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A tax gap analysis recently completed by the World Bank indicates that Pakistan’s tax revenue would reach 26 percent of GDP if tax compliance were raised to 75 percent—World Bank $400 million Pakistan Raises Revenue Project.
Coming back to trade, he said that there was a need to talk more about exports than imports. “We need an export-led growth. Pakistan is a country where 47 per cent of our revenue is used on imports. We have to bring it down but in order for us to do that we have to pay our taxes,” he said.
Exports volumes are on the rise; however, they need a price push as unit price declined. In FY 2019-20, Pakistan’s total export quantity increased by 12%. The textile industry witnessed 26% growth in volumetric terms because of getting regionally competitive energy tariffs. However, due to a significant decline in textile prices globally, this increase in export volumes did not translate into substantial value terms.
The construction industry is also picking up as both the local sales and export numbers of cement have registered double-digit economic growth.
“Another big challenge we have faced head on is not talked about that much. For the last 30 to 40 years tariff has become a tool for generating revenue. But we need proper checks and balances here if we want proper governance,” he said, adding that they needed a long-term tariff policy along with a long-term industrial policy and a trade policy.
“We also need to see what are our exports and which countries we need to concentrate on for these exports. We should be able to set ourselves a target. A good trade policy will take us in a good direction. But we also need support in technology, marketing, etc. So business people themselves, be they in textiles, rice, fisheries, meat, poultry or anything else should help in developing policies that can help us move forward. We also have to diversify our exports in multiple sectors,” he said.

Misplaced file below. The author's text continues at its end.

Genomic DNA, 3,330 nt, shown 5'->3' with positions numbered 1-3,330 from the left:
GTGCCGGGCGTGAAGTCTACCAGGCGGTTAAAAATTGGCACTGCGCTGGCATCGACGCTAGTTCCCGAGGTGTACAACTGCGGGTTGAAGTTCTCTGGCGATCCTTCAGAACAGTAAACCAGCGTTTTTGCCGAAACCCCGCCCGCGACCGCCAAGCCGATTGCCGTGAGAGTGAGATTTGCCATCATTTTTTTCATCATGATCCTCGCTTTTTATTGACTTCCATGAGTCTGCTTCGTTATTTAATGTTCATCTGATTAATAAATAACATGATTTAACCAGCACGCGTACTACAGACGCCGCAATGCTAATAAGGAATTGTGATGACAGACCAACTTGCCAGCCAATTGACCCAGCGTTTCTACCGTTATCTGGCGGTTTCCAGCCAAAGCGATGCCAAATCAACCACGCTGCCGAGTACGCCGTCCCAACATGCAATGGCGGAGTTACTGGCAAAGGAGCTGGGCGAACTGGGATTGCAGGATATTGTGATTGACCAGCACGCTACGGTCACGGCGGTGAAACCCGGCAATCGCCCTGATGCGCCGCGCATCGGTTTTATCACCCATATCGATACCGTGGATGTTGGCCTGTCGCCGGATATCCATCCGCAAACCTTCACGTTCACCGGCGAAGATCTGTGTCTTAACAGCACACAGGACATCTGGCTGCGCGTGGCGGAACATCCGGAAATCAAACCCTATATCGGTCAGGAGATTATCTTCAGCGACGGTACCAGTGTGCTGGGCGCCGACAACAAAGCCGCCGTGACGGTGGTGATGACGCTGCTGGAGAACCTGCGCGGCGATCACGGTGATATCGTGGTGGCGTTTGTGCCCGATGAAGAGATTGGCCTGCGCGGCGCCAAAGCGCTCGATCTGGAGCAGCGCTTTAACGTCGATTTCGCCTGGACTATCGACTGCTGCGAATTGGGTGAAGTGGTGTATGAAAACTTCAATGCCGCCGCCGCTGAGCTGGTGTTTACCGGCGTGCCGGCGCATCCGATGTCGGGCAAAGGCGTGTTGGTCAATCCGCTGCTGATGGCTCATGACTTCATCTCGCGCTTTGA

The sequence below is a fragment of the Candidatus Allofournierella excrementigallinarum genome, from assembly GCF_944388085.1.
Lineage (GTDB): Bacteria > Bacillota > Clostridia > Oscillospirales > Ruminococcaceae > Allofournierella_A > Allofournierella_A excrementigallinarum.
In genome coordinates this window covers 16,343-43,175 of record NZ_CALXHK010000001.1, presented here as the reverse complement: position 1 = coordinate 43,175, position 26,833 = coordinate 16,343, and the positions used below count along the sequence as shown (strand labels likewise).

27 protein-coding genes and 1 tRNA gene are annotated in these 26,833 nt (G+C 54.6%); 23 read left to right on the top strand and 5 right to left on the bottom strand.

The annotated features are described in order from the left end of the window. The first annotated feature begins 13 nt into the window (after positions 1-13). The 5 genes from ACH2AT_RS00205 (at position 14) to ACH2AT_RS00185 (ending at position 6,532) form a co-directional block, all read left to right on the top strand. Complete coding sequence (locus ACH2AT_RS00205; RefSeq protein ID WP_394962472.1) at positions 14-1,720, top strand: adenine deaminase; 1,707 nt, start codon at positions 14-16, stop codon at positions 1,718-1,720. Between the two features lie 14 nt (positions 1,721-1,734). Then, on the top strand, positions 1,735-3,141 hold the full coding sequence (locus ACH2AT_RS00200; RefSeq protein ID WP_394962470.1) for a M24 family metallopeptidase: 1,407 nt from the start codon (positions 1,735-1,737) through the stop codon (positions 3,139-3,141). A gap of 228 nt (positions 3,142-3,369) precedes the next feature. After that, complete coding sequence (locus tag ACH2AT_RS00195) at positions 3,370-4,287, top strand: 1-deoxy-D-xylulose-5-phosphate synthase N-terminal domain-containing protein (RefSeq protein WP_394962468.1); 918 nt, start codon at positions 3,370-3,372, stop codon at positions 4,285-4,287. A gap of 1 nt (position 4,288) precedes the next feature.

I dream for Pakistani business houses to span across the globe so much so that in a 24-hour period the sun never sets. The tenacity of our business people is such that we may see this in my lifetime
He further said that one of the best areas for businessmen is in Karachi.
Talking about gas shortage, he said that it was a challenge. Since demand of gas was very high in winter the supply issue was increasing, he added.
He further said that the world was in an economic recession. “India, our neighbouring country, too, is in recession but I want to congratulate you that the exports of our country are going upwards and in the right direction,” he said.
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“A day would come when at least 20 or more Pakistani businesses will be listed in Fortune 500. I dream for Pakistani business houses to span across the globe so much so that in a 24-hour period the sun never sets. The tenacity of our business people is such that we may see this in my lifetime,” he said.
Pakistan’s economy is shifting towards import-substitution industrialization via supporting the domestic businesses and export-led sectoral development. Economic stabilisation measures of the current government are yielding results which will be visible in the coming years if the appropriate policy measures are taken to transition to growth.